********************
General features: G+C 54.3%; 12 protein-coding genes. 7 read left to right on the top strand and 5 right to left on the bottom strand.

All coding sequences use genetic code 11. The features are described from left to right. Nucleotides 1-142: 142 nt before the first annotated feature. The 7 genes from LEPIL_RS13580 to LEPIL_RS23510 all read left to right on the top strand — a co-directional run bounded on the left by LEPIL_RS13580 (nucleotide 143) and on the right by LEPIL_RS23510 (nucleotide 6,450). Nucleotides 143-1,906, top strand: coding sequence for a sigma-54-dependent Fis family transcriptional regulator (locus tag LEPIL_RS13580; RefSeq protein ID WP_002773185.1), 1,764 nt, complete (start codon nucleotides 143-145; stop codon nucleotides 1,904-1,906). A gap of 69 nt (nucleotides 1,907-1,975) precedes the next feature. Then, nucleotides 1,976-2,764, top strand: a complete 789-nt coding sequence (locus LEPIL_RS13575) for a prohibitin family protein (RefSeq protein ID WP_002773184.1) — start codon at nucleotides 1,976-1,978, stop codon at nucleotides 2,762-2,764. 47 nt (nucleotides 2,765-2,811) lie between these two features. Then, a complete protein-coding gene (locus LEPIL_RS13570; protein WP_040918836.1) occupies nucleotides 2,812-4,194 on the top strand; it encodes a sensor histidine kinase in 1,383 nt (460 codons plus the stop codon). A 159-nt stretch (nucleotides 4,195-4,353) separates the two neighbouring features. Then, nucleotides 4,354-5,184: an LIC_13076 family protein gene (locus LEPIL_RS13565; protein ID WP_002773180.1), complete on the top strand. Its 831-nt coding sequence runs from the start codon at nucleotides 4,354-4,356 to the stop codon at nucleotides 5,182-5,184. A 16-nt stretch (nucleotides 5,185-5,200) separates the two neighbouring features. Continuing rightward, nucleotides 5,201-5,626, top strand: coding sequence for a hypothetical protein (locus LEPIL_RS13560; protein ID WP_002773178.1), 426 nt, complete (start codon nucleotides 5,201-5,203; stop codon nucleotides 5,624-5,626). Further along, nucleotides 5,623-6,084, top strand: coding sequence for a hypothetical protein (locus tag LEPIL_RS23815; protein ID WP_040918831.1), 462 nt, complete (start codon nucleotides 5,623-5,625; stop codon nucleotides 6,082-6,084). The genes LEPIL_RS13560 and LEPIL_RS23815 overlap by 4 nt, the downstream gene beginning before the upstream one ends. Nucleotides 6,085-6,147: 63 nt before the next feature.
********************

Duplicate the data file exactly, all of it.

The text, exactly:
General features: G+C 54.3%; 12 protein-coding genes. 7 read left to right on the top strand and 5 right to left on the bottom strand.

All coding sequences use genetic code 11. The features are described from left to right. Nucleotides 1-142: 142 nt before the first annotated feature. The 7 genes from LEPIL_RS13580 to LEPIL_RS23510 all read left to right on the top strand — a co-directional run bounded on the left by LEPIL_RS13580 (nucleotide 143) and on the right by LEPIL_RS23510 (nucleotide 6,450). Nucleotides 143-1,906, top strand: coding sequence for a sigma-54-dependent Fis family transcriptional regulator (locus tag LEPIL_RS13580; RefSeq protein ID WP_002773185.1), 1,764 nt, complete (start codon nucleotides 143-145; stop codon nucleotides 1,904-1,906). A gap of 69 nt (nucleotides 1,907-1,975) precedes the next feature. Then, nucleotides 1,976-2,764, top strand: a complete 789-nt coding sequence (locus LEPIL_RS13575) for a prohibitin family protein (RefSeq protein ID WP_002773184.1) — start codon at nucleotides 1,976-1,978, stop codon at nucleotides 2,762-2,764. 47 nt (nucleotides 2,765-2,811) lie between these two features. Then, a complete protein-coding gene (locus LEPIL_RS13570; protein WP_040918836.1) occupies nucleotides 2,812-4,194 on the top strand; it encodes a sensor histidine kinase in 1,383 nt (460 codons plus the stop codon). A 159-nt stretch (nucleotides 4,195-4,353) separates the two neighbouring features. Then, nucleotides 4,354-5,184: an LIC_13076 family protein gene (locus LEPIL_RS13565; protein ID WP_002773180.1), complete on the top strand. Its 831-nt coding sequence runs from the start codon at nucleotides 4,354-4,356 to the stop codon at nucleotides 5,182-5,184. A 16-nt stretch (nucleotides 5,185-5,200) separates the two neighbouring features. Continuing rightward, nucleotides 5,201-5,626, top strand: coding sequence for a hypothetical protein (locus LEPIL_RS13560; protein ID WP_002773178.1), 426 nt, complete (start codon nucleotides 5,201-5,203; stop codon nucleotides 5,624-5,626). Further along, nucleotides 5,623-6,084, top strand: coding sequence for a hypothetical protein (locus tag LEPIL_RS23815; protein ID WP_040918831.1), 462 nt, complete (start codon nucleotides 5,623-5,625; stop codon nucleotides 6,082-6,084). The genes LEPIL_RS13560 and LEPIL_RS23815 overlap by 4 nt, the downstream gene beginning before the upstream one ends. Nucleotides 6,085-6,147: 63 nt before the next feature.